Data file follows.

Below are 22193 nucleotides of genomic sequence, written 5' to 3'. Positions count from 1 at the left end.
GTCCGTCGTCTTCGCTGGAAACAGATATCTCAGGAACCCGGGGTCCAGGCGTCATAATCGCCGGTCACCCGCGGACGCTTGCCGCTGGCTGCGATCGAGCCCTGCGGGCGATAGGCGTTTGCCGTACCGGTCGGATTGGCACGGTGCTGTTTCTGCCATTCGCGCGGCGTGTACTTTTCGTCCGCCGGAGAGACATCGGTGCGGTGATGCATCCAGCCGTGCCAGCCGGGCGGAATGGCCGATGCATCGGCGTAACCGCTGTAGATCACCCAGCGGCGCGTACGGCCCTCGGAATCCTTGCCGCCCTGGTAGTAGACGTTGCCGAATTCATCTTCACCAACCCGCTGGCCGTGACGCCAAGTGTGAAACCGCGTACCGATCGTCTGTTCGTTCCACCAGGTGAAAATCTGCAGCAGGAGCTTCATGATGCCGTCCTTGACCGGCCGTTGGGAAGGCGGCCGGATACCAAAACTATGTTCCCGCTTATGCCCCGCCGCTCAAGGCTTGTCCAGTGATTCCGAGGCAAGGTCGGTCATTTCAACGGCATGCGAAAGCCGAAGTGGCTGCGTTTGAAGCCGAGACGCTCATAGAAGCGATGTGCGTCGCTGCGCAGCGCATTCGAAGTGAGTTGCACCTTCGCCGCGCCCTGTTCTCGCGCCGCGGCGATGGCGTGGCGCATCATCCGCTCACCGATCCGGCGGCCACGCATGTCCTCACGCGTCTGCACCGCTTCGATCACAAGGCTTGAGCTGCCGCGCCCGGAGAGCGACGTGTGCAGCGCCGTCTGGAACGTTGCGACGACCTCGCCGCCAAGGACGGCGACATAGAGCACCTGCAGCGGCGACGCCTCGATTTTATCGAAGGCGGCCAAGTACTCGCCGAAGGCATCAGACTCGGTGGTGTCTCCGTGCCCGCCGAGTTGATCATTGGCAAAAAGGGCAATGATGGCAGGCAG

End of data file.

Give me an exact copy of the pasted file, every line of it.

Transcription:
Below are 22193 nucleotides of genomic sequence, written 5' to 3'. Positions count from 1 at the left end.
GTCCGTCGTCTTCGCTGGAAACAGATATCTCAGGAACCCGGGGTCCAGGCGTCATAATCGCCGGTCACCCGCGGACGCTTGCCGCTGGCTGCGATCGAGCCCTGCGGGCGATAGGCGTTTGCCGTACCGGTCGGATTGGCACGGTGCTGTTTCTGCCATTCGCGCGGCGTGTACTTTTCGTCCGCCGGAGAGACATCGGTGCGGTGATGCATCCAGCCGTGCCAGCCGGGCGGAATGGCCGATGCATCGGCGTAACCGCTGTAGATCACCCAGCGGCGCGTACGGCCCTCGGAATCCTTGCCGCCCTGGTAGTAGACGTTGCCGAATTCATCTTCACCAACCCGCTGGCCGTGACGCCAAGTGTGAAACCGCGTACCGATCGTCTGTTCGTTCCACCAGGTGAAAATCTGCAGCAGGAGCTTCATGATGCCGTCCTTGACCGGCCGTTGGGAAGGCGGCCGGATACCAAAACTATGTTCCCGCTTATGCCCCGCCGCTCAAGGCTTGTCCAGTGATTCCGAGGCAAGGTCGGTCATTTCAACGGCATGCGAAAGCCGAAGTGGCTGCGTTTGAAGCCGAGACGCTCATAGAAGCGATGTGCGTCGCTGCGCAGCGCATTCGAAGTGAGTTGCACCTTCGCCGCGCCCTGTTCTCGCGCCGCGGCGATGGCGTGGCGCATCATCCGCTCACCGATCCGGCGGCCACGCATGTCCTCACGCGTCTGCACCGCTTCGATCACAAGGCTTGAGCTGCCGCGCCCGGAGAGCGACGTGTGCAGCGCCGTCTGGAACGTTGCGACGACCTCGCCGCCAAGGACGGCGACATAGAGCACCTGCAGCGGCGACGCCTCGATTTTATCGAAGGCGGCCAAGTACTCGCCGAAGGCATCAGACTCGGTGGTGTCTCCGTGCCCGCCGAGTTGATCATTGGCAAAAAGGGCAATGATGGCAGGCAG